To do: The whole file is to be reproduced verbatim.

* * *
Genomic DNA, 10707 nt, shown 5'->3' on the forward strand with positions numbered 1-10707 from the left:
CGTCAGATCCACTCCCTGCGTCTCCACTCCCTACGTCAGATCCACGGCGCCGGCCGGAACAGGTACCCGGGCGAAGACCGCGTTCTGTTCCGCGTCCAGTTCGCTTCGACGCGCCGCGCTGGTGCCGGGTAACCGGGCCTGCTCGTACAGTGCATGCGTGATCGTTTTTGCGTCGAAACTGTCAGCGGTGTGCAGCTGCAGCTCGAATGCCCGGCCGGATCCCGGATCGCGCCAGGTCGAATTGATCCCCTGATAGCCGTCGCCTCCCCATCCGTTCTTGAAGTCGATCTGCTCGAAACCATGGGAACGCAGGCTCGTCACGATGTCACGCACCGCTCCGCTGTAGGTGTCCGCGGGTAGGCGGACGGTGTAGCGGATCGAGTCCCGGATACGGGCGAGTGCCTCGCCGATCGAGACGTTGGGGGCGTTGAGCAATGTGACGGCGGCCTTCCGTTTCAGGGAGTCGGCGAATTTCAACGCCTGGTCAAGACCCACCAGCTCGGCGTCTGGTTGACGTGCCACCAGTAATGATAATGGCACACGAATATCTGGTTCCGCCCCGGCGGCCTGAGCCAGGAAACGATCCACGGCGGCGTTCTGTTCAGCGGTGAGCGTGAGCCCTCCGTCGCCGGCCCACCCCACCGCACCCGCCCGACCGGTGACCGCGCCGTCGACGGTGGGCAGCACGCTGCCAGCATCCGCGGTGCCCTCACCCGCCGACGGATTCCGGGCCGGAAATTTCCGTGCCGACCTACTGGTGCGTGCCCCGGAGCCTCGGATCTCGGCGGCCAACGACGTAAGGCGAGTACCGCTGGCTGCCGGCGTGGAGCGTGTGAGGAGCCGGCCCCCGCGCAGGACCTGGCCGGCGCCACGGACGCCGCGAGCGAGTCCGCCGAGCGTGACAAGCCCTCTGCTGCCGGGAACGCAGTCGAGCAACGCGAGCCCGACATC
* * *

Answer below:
Genomic DNA, 10707 nt, shown 5'->3' on the forward strand with positions numbered 1-10707 from the left:
CGTCAGATCCACTCCCTGCGTCTCCACTCCCTACGTCAGATCCACGGCGCCGGCCGGAACAGGTACCCGGGCGAAGACCGCGTTCTGTTCCGCGTCCAGTTCGCTTCGACGCGCCGCGCTGGTGCCGGGTAACCGGGCCTGCTCGTACAGTGCATGCGTGATCGTTTTTGCGTCGAAACTGTCAGCGGTGTGCAGCTGCAGCTCGAATGCCCGGCCGGATCCCGGATCGCGCCAGGTCGAATTGATCCCCTGATAGCCGTCGCCTCCCCATCCGTTCTTGAAGTCGATCTGCTCGAAACCATGGGAACGCAGGCTCGTCACGATGTCACGCACCGCTCCGCTGTAGGTGTCCGCGGGTAGGCGGACGGTGTAGCGGATCGAGTCCCGGATACGGGCGAGTGCCTCGCCGATCGAGACGTTGGGGGCGTTGAGCAATGTGACGGCGGCCTTCCGTTTCAGGGAGTCGGCGAATTTCAACGCCTGGTCAAGACCCACCAGCTCGGCGTCTGGTTGACGTGCCACCAGTAATGATAATGGCACACGAATATCTGGTTCCGCCCCGGCGGCCTGAGCCAGGAAACGATCCACGGCGGCGTTCTGTTCAGCGGTGAGCGTGAGCCCTCCGTCGCCGGCCCACCCCACCGCACCCGCCCGACCGGTGACCGCGCCGTCGACGGTGGGCAGCACGCTGCCAGCATCCGCGGTGCCCTCACCCGCCGACGGATTCCGGGCCGGAAATTTCCGTGCCGACCTACTGGTGCGTGCCCCGGAGCCTCGGATCTCGGCGGCCAACGACGTAAGGCGAGTACCGCTGGCTGCCGGCGTGGAGCGTGTGAGGAGCCGGCCCCCGCGCAGGACCTGGCCGGCGCCACGGACGCCGCGAGCGAGTCCGCCGAGCGTGACAAGCCCTCTGCTGCCGGGAACGCAGTCGAGCAACGCGAGCCCGACATC